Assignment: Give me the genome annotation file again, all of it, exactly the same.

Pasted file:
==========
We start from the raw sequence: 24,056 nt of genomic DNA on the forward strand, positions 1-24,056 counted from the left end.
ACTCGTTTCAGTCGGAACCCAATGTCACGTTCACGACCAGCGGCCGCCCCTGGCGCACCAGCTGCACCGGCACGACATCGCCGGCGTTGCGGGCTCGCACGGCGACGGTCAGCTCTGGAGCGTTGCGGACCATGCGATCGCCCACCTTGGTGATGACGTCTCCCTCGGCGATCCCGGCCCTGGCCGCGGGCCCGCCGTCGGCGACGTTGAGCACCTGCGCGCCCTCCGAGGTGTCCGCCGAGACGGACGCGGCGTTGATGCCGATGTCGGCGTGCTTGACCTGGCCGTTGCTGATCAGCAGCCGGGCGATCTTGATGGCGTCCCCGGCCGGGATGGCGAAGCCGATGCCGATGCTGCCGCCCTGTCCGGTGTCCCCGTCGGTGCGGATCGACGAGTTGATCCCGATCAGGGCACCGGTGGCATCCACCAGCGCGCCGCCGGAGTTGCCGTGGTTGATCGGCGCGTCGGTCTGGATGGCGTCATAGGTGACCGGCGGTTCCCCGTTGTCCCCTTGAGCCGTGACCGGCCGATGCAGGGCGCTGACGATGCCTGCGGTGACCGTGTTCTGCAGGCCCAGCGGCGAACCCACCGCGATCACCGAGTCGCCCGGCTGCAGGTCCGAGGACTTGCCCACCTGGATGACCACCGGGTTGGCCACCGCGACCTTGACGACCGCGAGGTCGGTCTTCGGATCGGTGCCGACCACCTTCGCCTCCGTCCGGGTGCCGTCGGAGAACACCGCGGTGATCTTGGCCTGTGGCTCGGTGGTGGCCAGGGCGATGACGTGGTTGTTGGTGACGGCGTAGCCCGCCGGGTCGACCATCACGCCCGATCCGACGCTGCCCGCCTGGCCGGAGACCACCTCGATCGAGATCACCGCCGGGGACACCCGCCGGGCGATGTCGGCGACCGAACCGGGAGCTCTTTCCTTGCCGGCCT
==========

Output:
We start from the raw sequence: 24,056 nt of genomic DNA on the forward strand, positions 1-24,056 counted from the left end.
ACTCGTTTCAGTCGGAACCCAATGTCACGTTCACGACCAGCGGCCGCCCCTGGCGCACCAGCTGCACCGGCACGACATCGCCGGCGTTGCGGGCTCGCACGGCGACGGTCAGCTCTGGAGCGTTGCGGACCATGCGATCGCCCACCTTGGTGATGACGTCTCCCTCGGCGATCCCGGCCCTGGCCGCGGGCCCGCCGTCGGCGACGTTGAGCACCTGCGCGCCCTCCGAGGTGTCCGCCGAGACGGACGCGGCGTTGATGCCGATGTCGGCGTGCTTGACCTGGCCGTTGCTGATCAGCAGCCGGGCGATCTTGATGGCGTCCCCGGCCGGGATGGCGAAGCCGATGCCGATGCTGCCGCCCTGTCCGGTGTCCCCGTCGGTGCGGATCGACGAGTTGATCCCGATCAGGGCACCGGTGGCATCCACCAGCGCGCCGCCGGAGTTGCCGTGGTTGATCGGCGCGTCGGTCTGGATGGCGTCATAGGTGACCGGCGGTTCCCCGTTGTCCCCTTGAGCCGTGACCGGCCGATGCAGGGCGCTGACGATGCCTGCGGTGACCGTGTTCTGCAGGCCCAGCGGCGAACCCACCGCGATCACCGAGTCGCCCGGCTGCAGGTCCGAGGACTTGCCCACCTGGATGACCACCGGGTTGGCCACCGCGACCTTGACGACCGCGAGGTCGGTCTTCGGATCGGTGCCGACCACCTTCGCCTCCGTCCGGGTGCCGTCGGAGAACACCGCGGTGATCTTGGCCTGTGGCTCGGTGGTGGCCAGGGCGATGACGTGGTTGTTGGTGACGGCGTAGCCCGCCGGGTCGACCATCACGCCCGATCCGACGCTGCCCGCCTGGCCGGAGACCACCTCGATCGAGATCACCGCCGGGGACACCCGCCGGGCGATGTCGGCGACCGAACCGGGAGCTCTTTCCTTGCCGGCCT